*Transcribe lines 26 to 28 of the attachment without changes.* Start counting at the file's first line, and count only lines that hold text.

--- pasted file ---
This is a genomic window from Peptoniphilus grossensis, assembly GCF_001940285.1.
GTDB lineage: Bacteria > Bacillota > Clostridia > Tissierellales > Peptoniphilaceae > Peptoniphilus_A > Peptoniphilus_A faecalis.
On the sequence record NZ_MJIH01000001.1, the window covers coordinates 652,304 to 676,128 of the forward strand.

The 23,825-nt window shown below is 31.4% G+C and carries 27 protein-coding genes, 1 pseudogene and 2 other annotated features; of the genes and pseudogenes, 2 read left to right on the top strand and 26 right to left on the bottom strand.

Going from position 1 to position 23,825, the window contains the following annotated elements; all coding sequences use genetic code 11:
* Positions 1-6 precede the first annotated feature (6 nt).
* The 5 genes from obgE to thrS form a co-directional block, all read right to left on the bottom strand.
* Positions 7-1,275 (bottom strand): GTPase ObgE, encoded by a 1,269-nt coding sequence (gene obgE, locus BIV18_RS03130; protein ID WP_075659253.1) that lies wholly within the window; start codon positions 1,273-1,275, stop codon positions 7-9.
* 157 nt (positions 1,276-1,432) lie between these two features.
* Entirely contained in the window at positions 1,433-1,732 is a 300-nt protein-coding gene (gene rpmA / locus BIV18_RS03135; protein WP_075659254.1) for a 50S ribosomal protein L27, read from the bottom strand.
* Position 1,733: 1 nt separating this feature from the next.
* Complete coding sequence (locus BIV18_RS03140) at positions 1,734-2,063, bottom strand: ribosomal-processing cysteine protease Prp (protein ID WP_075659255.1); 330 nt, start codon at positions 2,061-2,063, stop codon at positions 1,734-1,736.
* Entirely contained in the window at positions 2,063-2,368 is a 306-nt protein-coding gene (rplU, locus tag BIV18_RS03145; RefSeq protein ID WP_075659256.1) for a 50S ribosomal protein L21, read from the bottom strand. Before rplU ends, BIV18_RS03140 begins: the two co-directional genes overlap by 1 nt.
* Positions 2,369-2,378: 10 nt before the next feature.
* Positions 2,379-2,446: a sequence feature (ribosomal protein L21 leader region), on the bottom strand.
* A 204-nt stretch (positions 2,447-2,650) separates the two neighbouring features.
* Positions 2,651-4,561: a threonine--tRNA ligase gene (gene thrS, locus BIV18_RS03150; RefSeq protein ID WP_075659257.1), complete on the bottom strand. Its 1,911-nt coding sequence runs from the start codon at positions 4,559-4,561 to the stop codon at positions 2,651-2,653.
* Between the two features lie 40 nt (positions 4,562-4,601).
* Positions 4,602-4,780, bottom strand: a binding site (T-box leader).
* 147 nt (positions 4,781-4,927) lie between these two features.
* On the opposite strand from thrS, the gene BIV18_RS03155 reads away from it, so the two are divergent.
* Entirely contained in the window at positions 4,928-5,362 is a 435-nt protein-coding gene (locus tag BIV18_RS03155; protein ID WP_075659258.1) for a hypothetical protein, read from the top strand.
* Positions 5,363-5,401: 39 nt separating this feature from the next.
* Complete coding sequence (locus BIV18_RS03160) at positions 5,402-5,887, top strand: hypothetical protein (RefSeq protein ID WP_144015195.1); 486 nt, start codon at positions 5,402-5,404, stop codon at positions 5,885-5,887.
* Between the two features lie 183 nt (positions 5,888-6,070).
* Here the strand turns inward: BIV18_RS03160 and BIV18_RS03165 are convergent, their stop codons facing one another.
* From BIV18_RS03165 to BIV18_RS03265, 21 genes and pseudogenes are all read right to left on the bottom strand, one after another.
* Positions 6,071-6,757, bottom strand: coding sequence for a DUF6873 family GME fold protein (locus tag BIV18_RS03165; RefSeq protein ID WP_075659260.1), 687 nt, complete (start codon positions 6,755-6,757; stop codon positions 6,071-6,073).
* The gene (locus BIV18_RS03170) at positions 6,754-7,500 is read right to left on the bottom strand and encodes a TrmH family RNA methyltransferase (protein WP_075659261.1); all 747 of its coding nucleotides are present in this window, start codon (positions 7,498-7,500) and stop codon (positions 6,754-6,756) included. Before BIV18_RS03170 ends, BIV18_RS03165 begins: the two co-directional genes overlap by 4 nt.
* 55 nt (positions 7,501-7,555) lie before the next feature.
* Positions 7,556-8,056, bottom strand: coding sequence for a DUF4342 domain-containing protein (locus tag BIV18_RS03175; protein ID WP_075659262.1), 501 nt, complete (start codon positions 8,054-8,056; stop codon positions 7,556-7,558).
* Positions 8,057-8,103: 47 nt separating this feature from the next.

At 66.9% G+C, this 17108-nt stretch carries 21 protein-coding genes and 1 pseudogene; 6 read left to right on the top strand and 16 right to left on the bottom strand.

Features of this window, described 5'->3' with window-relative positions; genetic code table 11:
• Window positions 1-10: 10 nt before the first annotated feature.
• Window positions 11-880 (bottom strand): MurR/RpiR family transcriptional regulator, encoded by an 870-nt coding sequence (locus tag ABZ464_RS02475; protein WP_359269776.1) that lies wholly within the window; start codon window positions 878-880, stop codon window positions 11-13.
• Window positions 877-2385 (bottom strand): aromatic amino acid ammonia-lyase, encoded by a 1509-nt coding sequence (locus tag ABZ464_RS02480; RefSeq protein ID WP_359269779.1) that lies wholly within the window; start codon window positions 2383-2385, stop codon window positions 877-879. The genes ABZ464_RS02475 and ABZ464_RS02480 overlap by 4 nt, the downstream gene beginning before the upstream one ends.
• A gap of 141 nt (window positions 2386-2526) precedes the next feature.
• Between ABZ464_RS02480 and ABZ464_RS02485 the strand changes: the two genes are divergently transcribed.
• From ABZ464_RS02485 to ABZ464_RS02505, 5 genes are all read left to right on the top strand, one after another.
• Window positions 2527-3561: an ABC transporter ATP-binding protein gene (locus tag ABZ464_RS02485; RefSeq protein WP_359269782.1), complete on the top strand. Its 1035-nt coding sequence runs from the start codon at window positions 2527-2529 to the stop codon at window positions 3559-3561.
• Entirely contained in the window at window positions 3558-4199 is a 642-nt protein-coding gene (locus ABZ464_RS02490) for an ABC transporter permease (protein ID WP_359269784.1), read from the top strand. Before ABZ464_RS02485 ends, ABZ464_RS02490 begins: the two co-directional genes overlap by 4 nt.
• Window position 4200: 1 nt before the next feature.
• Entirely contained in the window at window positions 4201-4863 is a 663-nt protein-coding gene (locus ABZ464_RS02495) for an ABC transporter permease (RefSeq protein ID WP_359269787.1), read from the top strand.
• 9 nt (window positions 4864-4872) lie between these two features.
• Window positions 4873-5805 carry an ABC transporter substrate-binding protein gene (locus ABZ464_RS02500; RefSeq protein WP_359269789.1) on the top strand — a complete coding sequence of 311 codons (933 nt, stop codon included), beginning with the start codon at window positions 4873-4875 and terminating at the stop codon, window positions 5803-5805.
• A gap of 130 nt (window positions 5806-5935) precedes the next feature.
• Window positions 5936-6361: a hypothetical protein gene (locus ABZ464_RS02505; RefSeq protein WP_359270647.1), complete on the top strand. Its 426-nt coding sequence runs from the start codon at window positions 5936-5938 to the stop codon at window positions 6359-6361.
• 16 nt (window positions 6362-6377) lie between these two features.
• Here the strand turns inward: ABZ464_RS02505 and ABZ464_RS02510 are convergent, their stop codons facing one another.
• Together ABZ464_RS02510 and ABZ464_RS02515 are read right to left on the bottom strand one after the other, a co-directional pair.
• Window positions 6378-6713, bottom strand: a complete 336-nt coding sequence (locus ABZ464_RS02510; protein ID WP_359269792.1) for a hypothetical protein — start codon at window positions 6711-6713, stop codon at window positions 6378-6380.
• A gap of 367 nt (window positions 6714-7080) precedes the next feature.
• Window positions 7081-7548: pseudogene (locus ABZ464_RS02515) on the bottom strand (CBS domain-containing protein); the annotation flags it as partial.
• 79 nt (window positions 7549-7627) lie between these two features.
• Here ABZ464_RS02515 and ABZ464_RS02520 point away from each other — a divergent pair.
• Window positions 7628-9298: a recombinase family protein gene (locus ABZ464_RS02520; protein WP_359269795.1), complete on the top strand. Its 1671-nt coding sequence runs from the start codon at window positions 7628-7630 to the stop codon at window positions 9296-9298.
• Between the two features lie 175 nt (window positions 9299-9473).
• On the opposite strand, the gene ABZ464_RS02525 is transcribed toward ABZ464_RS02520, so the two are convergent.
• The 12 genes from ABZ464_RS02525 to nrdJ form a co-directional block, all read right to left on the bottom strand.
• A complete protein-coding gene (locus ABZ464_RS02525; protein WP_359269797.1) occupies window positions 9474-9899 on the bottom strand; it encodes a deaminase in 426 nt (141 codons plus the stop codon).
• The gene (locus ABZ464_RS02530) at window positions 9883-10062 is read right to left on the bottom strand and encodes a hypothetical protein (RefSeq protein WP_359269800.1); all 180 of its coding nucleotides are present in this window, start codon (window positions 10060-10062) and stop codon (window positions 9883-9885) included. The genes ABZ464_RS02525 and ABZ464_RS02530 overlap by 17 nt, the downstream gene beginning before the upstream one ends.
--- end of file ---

* Here the strand turns inward: BIV18_RS03160 and BIV18_RS03165 are convergent, their stop codons facing one another.
* From BIV18_RS03165 to BIV18_RS03265, 21 genes and pseudogenes are all read right to left on the bottom strand, one after another.
* Positions 6,071-6,757, bottom strand: coding sequence for a DUF6873 family GME fold protein (locus tag BIV18_RS03165; RefSeq protein ID WP_075659260.1), 687 nt, complete (start codon positions 6,755-6,757; stop codon positions 6,071-6,073).